Lexology GTDT Market Intelligence provides a unique perspective on evolving legal and regulatory landscapes. This interview is taken from the Digital Transformation volume discussing various topics, including a look at the main laws and regulations, the impact of cybersecurity legislation, cloud contract considerations, the impact of data protection laws and more, within key jurisdictions worldwide.

1 What are the key features of the main laws and regulations governing digital transformation in your jurisdiction?

According to the European Commission (EC)’s Digital Economy and Society Index (DESI), even though Greece has one of the least advanced digital economies in the EU, during the past few years there has been remarkable progress in promoting investment in digital technologies and integration of digital technology by businesses and digital public services. The EC’s Country Report Greece 2020 confirms that integration of digital technology by businesses in Greece is relatively slow, with the exception of the use of big data and electronic information sharing, which are higher than the EU average.

Greece has committed to advancing new digital technologies in line with the Digital Europe programme (The EU’s programme to drive the digital transformation of Europe, covering supercomputing, artificial intelligence, cybersecurity, etc) and to investing strategically in digital technologies through EU coordinated programmes.

During the past few years, Greece has adopted legislation to support digital public administration; the Ministry for Digital Governance has a leading role in coordinating relevant government measures and in delivering several major information technology projects.

The legal framework currently in place covers, inter alia, digital governance (Law 4727/2020 and Law 4623/2019 on digital governance, also covering the accessibility of the websites and mobile applications of public sector bodies); access to public information (Law 4727/2020 on reuse of public sector information); electronic identification (eID) and Trust Services (eIDAS Regulation (EU) No 910/2014); security aspects related to digital governance (Law 4577/2018 on security of network and information systems, Greek National Cyber Security Strategy); eProcurement (Law 4601/2019 on electronic invoicing, Public Procurement Law 4412/2016); and e-commerce (Presidential Decree 131/2003).

The Greek government is currently working on its Digital Transformation Bible, which, among other things, will promote the digitisation of processes and the interoperability of information systems and will include a pipeline of IT investment projects for the entire public administration. Meanwhile, steps are being taken as regards flagship projects, which include the creation of a unified platform for electronic services; introducing digital identity cards for all citizens; developing the infrastructure on 5G networks; and increasing ultrafast broadband coverage.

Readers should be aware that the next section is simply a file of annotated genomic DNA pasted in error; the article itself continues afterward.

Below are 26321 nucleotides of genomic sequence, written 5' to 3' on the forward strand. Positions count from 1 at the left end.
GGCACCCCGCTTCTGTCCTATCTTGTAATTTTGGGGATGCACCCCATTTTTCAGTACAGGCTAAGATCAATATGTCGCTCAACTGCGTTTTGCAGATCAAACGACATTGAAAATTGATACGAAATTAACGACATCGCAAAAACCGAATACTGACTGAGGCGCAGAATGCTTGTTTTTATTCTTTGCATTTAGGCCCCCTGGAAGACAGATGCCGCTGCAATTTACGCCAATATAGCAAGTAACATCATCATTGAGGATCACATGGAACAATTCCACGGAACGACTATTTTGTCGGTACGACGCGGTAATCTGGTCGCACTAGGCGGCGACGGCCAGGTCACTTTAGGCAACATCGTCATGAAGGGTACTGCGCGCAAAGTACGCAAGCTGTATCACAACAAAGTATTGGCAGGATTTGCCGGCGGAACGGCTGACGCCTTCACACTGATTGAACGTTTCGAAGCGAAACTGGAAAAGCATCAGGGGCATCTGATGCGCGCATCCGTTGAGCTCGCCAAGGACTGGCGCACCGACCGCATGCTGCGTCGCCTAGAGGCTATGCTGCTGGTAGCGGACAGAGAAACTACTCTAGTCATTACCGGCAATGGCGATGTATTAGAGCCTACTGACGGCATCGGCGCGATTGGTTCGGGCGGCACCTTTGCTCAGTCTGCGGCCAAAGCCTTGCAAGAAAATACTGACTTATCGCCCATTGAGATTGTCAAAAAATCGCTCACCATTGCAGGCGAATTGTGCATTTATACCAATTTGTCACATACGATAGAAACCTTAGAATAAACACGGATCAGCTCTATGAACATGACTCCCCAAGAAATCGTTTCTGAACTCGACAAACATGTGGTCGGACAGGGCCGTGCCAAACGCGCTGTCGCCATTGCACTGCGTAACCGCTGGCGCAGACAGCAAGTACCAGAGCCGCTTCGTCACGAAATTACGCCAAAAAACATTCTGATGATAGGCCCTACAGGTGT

2 What are the most noteworthy recent developments affecting organisations’ digital transformation plans and projects in your jurisdiction, including any government policy or regulatory initiatives?

The National Broadband Next Generation Access Plan (Access Plan) is the roadmap for the development and availability of modern broadband infrastructure throughout Greece and for the use by citizens and businesses of high-speed and ultra high-speed broadband services. The Access Plan generally aims at the creation of a favourable environment for private investment in next-generation networks, as well as at public support in areas with little or no interest from private players. In this context, the objectives of the Digital Agenda for Europe 2020 (one of seven flagship initiatives under the Europe 2020 strategy) have been set as minimum national targets for the deployment and service availability of high- and ultra high-speed broadband connections; namely, by the end of 2020, fast broadband (over 30 mbps) should be available to all citizens and at least 50 per cent of Greek households should have ultrafast broadband (over 100 mbps). The Access Plan is based on two main pillars: first, legislative and regulatory support (eg, Law 4463/2017 on measures to reduce the cost of deploying high-speed electronic communications networks, transposing EU Directive 2014/61); and second, government support initiatives and actions, e.g. coverage of geographic areas with low investment interest.

On 5 October 2020, the Microsoft Corporation announced its GR for Growth initiative, a plan to support government and businesses of all sizes in Greece with technology and resources. As part of the plan, Microsoft announced its intention to build new datacentres that will establish a Microsoft cloud region in Greece, which will offer access to low-latency, enterprise-grade cloud services; in this context, Microsoft also announced its plan to skill approximately 100,000 people in Greece in digital technologies by 2025.

Also announced recently is the beginning of the process for the establishment and operation of an ESA Business Incubation Centre (ESA BIC) in Greece, an initiative supported by the Ministry of Digital Governance (General Secretariat for Telecommunications and Posts) and the European Space Agency (ESA), aiming at the transformation of space-connected business ideas into commercial start-up companies, via the ESA intellectual properties, space technologies and know-how transfers from space applications to everyday applications.

3 What are the key legal and practical factors that organisations should consider for a successful Cloud and data centre strategy?

Before implementing digital transformation, organisations need to prepare a cloud strategy tailored to their specific business needs and regulatory environment. A critical element for the successful development of such strategy is the involvement and participation of all key departments and stakeholders from day one. The said stakeholders should include decision-making individuals in management, legal, procurement, finance and IT. This way, objectives and expectations are set on a more realistic basis, increasing the chances of a smooth transition to the cloud. A cloud strategy should define specific evaluation criteria, on the basis of which the organisation will be able to decide whether cloud migration has been successful and has offered anticipated business value.